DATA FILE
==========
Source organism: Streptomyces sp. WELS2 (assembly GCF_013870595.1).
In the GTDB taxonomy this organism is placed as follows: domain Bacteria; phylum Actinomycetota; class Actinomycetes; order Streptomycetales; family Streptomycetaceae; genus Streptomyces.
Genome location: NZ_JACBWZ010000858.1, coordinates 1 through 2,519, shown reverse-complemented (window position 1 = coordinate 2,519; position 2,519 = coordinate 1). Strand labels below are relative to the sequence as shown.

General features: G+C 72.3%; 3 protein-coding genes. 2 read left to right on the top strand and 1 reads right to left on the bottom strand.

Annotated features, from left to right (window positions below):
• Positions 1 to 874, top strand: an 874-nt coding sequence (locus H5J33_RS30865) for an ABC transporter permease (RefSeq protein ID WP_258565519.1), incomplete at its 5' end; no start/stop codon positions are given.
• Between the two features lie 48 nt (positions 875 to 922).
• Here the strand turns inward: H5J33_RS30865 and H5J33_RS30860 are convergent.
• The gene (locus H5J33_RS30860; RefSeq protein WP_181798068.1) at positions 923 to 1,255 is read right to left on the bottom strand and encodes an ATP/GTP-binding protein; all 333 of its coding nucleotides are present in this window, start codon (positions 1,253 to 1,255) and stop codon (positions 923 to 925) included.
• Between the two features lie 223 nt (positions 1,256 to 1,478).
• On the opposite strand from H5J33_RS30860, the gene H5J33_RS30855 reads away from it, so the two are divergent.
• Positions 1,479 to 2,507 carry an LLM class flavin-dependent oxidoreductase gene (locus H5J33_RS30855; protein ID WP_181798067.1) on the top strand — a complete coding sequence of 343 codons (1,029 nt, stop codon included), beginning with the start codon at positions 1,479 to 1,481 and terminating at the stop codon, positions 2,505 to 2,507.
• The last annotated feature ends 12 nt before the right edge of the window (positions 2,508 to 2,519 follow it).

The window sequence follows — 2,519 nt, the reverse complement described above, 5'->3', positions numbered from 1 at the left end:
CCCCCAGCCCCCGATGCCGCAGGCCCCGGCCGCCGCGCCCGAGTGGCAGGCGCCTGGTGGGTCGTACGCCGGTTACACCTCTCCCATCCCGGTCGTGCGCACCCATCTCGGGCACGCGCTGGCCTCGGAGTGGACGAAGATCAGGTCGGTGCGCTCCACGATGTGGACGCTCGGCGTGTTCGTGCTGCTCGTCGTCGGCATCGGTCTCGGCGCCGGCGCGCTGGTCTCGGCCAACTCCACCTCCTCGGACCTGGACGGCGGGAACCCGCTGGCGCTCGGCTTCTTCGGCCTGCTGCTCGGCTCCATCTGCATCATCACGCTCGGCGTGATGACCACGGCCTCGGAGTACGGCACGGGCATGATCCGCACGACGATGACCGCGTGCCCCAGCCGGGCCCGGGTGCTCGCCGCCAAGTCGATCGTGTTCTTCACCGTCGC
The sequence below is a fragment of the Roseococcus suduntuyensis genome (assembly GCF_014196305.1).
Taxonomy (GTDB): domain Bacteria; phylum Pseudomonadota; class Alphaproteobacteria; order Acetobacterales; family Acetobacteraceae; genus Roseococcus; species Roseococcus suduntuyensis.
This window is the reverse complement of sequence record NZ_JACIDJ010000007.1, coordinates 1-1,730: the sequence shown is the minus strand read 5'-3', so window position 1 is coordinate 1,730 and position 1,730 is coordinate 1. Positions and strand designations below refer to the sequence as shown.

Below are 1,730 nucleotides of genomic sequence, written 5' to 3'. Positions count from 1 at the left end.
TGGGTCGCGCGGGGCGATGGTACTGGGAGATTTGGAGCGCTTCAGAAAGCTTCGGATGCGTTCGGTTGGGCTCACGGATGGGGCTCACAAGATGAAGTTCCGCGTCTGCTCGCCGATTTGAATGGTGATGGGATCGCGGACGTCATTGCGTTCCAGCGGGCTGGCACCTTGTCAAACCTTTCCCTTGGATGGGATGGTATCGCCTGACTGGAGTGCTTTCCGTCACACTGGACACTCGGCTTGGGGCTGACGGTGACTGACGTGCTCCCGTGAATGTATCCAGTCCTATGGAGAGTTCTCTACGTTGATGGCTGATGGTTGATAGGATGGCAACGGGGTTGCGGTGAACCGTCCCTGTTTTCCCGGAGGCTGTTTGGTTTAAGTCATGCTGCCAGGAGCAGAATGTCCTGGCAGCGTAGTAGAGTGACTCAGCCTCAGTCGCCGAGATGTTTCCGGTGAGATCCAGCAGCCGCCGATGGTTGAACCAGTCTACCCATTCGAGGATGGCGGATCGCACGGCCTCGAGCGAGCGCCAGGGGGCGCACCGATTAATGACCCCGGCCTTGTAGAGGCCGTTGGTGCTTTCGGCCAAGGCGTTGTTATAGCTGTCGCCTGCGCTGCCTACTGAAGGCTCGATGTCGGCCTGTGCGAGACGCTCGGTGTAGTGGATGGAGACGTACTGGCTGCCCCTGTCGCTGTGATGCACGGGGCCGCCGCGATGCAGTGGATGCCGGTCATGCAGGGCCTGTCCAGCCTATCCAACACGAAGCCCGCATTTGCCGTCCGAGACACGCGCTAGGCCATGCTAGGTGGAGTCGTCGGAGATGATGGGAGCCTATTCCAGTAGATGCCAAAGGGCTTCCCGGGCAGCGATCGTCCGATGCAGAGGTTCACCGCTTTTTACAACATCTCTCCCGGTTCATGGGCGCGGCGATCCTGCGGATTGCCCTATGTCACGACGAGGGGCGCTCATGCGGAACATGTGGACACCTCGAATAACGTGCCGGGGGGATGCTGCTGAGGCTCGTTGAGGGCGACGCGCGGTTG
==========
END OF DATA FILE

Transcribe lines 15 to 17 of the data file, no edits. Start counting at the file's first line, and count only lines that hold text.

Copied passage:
CCCCCAGCCCCCGATGCCGCAGGCCCCGGCCGCCGCGCCCGAGTGGCAGGCGCCTGGTGGGTCGTACGCCGGTTACACCTCTCCCATCCCGGTCGTGCGCACCCATCTCGGGCACGCGCTGGCCTCGGAGTGGACGAAGATCAGGTCGGTGCGCTCCACGATGTGGACGCTCGGCGTGTTCGTGCTGCTCGTCGTCGGCATCGGTCTCGGCGCCGGCGCGCTGGTCTCGGCCAACTCCACCTCCTCGGACCTGGACGGCGGGAACCCGCTGGCGCTCGGCTTCTTCGGCCTGCTGCTCGGCTCCATCTGCATCATCACGCTCGGCGTGATGACCACGGCCTCGGAGTACGGCACGGGCATGATCCGCACGACGATGACCGCGTGCCCCAGCCGGGCCCGGGTGCTCGCCGCCAAGTCGATCGTGTTCTTCACCGTCGC
The sequence below is a fragment of the Roseococcus suduntuyensis genome (assembly GCF_014196305.1).
Taxonomy (GTDB): domain Bacteria; phylum Pseudomonadota; class Alphaproteobacteria; order Acetobacterales; family Acetobacteraceae; genus Roseococcus; species Roseococcus suduntuyensis.